According to a study, the Internet of Things is driving the spending of companies in areas such as storage, network end, infrastructure and cloud to address the data management needs that the IoT generates.
The huge amounts of data created by the Internet of Things (IoT) are already having a significant impact on business IT. This is the strong point of the consulting firm 451 Research in its latest report, which reveals that this is causing the organizations that deploy IoT to raise their storage capacity (32.4%) for the next twelve months, (30.2%), server infrastructure (29.4%) and cloud infrastructure premise (27.2%) to help manage the IoT data storm. In addition, company analysts confirm that spending in this area remains strong, with 65.6% of respondents planning to increase their investment in the next twelve months; while only 2.7% studied a reduction.
The document published by 451 Research confirms that IT-centric projects are the dominant use cases of IoT; in particular, data center management and security monitoring and monitoring. However, after two years, automation of facilities is likely to be the most popular use case, and line-of-business-centered supply chain management is expected to move from six to three.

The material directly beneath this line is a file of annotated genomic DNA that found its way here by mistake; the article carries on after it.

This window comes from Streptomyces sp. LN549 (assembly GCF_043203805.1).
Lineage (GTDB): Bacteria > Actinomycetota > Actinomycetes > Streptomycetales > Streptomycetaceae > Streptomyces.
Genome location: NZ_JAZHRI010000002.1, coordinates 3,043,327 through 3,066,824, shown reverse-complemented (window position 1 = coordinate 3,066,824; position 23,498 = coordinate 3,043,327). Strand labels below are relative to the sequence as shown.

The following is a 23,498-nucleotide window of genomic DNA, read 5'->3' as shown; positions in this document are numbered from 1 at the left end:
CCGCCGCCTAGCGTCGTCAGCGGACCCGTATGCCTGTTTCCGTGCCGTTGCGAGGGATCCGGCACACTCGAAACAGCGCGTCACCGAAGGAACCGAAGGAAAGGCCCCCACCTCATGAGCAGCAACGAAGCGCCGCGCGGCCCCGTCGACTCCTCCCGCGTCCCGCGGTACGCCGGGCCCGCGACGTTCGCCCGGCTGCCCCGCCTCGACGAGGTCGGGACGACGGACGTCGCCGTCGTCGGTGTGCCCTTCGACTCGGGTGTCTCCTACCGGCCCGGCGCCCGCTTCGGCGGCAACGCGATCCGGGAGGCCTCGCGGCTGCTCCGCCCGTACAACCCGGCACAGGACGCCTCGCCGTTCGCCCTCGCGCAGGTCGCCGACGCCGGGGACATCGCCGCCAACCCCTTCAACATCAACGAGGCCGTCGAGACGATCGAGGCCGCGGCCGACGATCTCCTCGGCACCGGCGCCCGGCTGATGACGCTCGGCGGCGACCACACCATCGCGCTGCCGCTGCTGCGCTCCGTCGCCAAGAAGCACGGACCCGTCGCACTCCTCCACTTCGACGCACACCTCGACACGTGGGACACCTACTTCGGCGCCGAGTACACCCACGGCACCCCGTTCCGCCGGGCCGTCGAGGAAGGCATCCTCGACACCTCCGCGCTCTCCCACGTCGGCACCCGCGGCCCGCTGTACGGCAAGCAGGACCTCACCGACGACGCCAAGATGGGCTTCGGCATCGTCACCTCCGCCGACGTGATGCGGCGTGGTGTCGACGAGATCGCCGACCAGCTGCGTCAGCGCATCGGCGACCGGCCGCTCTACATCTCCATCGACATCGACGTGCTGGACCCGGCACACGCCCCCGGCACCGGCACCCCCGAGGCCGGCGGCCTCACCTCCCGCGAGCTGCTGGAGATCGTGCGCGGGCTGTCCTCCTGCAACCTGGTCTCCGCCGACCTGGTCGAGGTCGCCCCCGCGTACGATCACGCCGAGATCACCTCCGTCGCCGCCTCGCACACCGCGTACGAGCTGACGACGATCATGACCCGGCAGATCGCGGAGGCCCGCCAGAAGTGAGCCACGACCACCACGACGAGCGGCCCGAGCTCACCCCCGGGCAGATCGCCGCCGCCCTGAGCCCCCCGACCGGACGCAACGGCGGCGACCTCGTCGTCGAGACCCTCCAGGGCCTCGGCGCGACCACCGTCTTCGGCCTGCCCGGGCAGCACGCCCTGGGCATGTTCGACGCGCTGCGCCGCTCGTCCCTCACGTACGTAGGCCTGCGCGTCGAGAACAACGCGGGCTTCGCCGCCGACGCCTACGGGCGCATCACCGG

On the other hand, the paper concludes that the collection, storage, transport and analysis of IoT data affect all aspects of the IT infrastructure. Most companies say they initially store (53.1%) and analyze (59.1%) IoT data in a company-owned data center. Subsequently, they remain there for two-thirds of the organizations, while almost a third of the respondents move them to a public cloud.
Of course, this study reveals that, once IoT data move beyond operational and real-time uses, and the focus is on historical use cases such as regulatory reporting and trend analysis, storage cloud offers companies greater flexibility and significant long-term savings. However, despite this centralization of the IoT data, slightly less than half of the respondents say that they perform IoT data processing at the edge, either in the device (22.2%) or in the infrastructure of nearby IT (23.3%).
Finally, the search for skilled IoT workers remains a challenge for organizations, according to this study, as nearly half of respondents say they face a shortage of skills for IoT-related tasks, with data analysis capabilities, security and virtualization the most demanded.
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